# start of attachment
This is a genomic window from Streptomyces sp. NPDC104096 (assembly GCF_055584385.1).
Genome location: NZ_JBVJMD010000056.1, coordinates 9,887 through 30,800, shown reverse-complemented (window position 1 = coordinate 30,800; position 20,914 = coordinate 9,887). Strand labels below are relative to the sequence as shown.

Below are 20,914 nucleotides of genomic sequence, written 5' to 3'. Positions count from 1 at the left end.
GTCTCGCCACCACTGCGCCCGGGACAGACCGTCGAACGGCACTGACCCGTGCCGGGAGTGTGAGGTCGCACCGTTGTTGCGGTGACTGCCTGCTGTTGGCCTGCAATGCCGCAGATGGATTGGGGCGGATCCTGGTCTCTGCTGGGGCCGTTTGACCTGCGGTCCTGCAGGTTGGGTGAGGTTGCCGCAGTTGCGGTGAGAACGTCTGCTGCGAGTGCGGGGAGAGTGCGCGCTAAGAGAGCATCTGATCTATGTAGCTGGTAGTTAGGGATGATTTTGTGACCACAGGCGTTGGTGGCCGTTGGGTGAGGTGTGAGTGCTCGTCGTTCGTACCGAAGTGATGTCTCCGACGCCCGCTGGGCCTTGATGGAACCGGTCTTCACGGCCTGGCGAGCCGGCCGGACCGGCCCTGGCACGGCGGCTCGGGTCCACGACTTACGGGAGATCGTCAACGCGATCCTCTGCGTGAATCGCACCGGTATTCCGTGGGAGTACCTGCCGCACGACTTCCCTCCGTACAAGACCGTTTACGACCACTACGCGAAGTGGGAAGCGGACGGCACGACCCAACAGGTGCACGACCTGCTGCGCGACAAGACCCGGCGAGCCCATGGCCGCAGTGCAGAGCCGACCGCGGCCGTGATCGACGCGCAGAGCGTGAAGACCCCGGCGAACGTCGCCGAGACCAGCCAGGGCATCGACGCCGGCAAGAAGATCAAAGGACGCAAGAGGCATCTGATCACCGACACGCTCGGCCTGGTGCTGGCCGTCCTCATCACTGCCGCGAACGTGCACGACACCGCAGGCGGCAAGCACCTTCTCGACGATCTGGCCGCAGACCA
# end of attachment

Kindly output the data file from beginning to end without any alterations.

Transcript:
This is a genomic window from Streptomyces sp. NPDC104096 (assembly GCF_055584385.1).
Genome location: NZ_JBVJMD010000056.1, coordinates 9,887 through 30,800, shown reverse-complemented (window position 1 = coordinate 30,800; position 20,914 = coordinate 9,887). Strand labels below are relative to the sequence as shown.

Below are 20,914 nucleotides of genomic sequence, written 5' to 3'. Positions count from 1 at the left end.
GTCTCGCCACCACTGCGCCCGGGACAGACCGTCGAACGGCACTGACCCGTGCCGGGAGTGTGAGGTCGCACCGTTGTTGCGGTGACTGCCTGCTGTTGGCCTGCAATGCCGCAGATGGATTGGGGCGGATCCTGGTCTCTGCTGGGGCCGTTTGACCTGCGGTCCTGCAGGTTGGGTGAGGTTGCCGCAGTTGCGGTGAGAACGTCTGCTGCGAGTGCGGGGAGAGTGCGCGCTAAGAGAGCATCTGATCTATGTAGCTGGTAGTTAGGGATGATTTTGTGACCACAGGCGTTGGTGGCCGTTGGGTGAGGTGTGAGTGCTCGTCGTTCGTACCGAAGTGATGTCTCCGACGCCCGCTGGGCCTTGATGGAACCGGTCTTCACGGCCTGGCGAGCCGGCCGGACCGGCCCTGGCACGGCGGCTCGGGTCCACGACTTACGGGAGATCGTCAACGCGATCCTCTGCGTGAATCGCACCGGTATTCCGTGGGAGTACCTGCCGCACGACTTCCCTCCGTACAAGACCGTTTACGACCACTACGCGAAGTGGGAAGCGGACGGCACGACCCAACAGGTGCACGACCTGCTGCGCGACAAGACCCGGCGAGCCCATGGCCGCAGTGCAGAGCCGACCGCGGCCGTGATCGACGCGCAGAGCGTGAAGACCCCGGCGAACGTCGCCGAGACCAGCCAGGGCATCGACGCCGGCAAGAAGATCAAAGGACGCAAGAGGCATCTGATCACCGACACGCTCGGCCTGGTGCTGGCCGTCCTCATCACTGCCGCGAACGTGCACGACACCGCAGGCGGCAAGCACCTTCTCGACGATCTGGCCGCAGACCA